Background: Whereas the International Agency for Research on Cancer (IARC) Monograph concluded that the evidence for the relationship between cigarette smoking and liver cancer is sufficient, the US Surgeon General's report summarized the data as suggestive but not sufficient.
Methods: A meta-analysis of previous epidemiologic studies may help to clarify the potential association. We identified 38 cohort studies and 58 case-control studies in a systematic literature search for studies on liver cancer and cigarette smoking. The meta-relative risk (mRR) of liver cancer and dose-response trends were calculated. Tests for heterogeneity, publication bias assessment and influence analyses were performed.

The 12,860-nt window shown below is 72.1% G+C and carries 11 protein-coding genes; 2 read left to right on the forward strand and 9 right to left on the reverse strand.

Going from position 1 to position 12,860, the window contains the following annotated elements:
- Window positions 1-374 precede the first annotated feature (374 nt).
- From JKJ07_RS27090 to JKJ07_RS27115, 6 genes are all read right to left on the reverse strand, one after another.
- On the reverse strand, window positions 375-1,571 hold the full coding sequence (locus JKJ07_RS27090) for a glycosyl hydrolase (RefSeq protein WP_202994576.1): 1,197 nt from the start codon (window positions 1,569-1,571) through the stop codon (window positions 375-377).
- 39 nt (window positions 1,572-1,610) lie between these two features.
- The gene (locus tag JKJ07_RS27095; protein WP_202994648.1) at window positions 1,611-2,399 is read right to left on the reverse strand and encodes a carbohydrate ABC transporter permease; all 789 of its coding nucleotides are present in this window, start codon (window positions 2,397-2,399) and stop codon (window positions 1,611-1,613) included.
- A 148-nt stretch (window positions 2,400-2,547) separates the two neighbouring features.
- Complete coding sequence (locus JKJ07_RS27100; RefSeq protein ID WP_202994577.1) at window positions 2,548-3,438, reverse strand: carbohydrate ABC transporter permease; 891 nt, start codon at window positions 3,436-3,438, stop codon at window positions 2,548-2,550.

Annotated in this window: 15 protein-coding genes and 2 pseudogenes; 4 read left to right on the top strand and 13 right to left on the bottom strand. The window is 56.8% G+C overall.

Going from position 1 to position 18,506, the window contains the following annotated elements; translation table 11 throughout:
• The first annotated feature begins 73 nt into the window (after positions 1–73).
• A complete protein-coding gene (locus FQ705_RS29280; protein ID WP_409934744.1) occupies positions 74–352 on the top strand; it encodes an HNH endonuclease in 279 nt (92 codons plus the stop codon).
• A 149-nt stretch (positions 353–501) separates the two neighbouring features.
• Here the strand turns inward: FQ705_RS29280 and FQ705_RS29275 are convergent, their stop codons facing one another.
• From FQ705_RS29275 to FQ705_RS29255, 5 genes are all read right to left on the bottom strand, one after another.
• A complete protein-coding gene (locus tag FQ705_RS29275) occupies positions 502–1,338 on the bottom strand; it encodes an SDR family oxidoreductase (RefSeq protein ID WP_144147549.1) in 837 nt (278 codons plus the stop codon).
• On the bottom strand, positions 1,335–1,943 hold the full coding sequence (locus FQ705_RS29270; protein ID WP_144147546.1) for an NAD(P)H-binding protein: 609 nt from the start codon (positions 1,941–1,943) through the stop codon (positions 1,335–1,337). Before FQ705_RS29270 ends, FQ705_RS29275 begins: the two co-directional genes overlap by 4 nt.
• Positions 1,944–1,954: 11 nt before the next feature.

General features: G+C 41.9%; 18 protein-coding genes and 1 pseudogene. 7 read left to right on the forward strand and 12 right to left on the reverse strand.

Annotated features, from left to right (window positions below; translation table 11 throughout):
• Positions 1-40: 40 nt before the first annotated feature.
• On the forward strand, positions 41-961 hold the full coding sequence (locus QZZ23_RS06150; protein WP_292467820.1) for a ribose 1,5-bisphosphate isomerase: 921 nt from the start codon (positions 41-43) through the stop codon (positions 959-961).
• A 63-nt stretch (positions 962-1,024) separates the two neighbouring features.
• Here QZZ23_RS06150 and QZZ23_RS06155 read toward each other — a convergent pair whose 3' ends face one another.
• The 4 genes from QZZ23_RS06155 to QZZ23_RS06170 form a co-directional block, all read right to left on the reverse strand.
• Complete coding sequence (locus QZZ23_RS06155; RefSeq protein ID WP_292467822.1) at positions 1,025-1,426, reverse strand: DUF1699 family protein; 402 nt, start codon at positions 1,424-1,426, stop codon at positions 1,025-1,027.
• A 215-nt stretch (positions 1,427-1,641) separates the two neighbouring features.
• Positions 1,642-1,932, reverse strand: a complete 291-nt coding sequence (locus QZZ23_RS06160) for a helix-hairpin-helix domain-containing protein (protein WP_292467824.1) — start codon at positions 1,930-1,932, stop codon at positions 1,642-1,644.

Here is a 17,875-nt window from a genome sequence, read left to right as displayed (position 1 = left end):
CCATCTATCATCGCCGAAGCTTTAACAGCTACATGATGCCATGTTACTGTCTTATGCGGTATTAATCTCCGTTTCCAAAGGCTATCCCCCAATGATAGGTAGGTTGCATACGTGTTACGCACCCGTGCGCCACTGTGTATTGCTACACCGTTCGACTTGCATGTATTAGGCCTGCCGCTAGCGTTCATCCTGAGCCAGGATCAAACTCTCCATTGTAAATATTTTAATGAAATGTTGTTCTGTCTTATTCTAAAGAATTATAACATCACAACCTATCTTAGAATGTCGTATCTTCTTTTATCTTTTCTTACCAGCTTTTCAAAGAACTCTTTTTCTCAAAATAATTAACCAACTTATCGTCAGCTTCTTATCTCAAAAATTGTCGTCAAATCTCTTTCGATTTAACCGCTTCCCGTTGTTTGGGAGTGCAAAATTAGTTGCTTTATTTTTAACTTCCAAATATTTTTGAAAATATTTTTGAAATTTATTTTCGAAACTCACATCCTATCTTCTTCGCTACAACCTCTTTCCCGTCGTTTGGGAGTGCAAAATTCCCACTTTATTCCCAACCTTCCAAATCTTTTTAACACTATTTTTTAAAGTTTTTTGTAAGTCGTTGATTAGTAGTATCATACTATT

Results: Compared with never smokers, the adjusted mRR was 1.51 [95% confidence interval (CI) 1.37-1.67] for current smokers and 1.12 (95% CI 0.78-1.60) for former smokers. The increased liver cancer risk among current smokers appeared to be consistent in strata of different regions, study designs, study sample sizes and publication periods.
Conclusion: The results of our meta-analysis show that tobacco smoking is associated with liver cancer development, which supports the conclusion by the IARC Monograph. This conclusion has an important public health message for areas with high smoking prevalence and high liver cancer incidence such as China.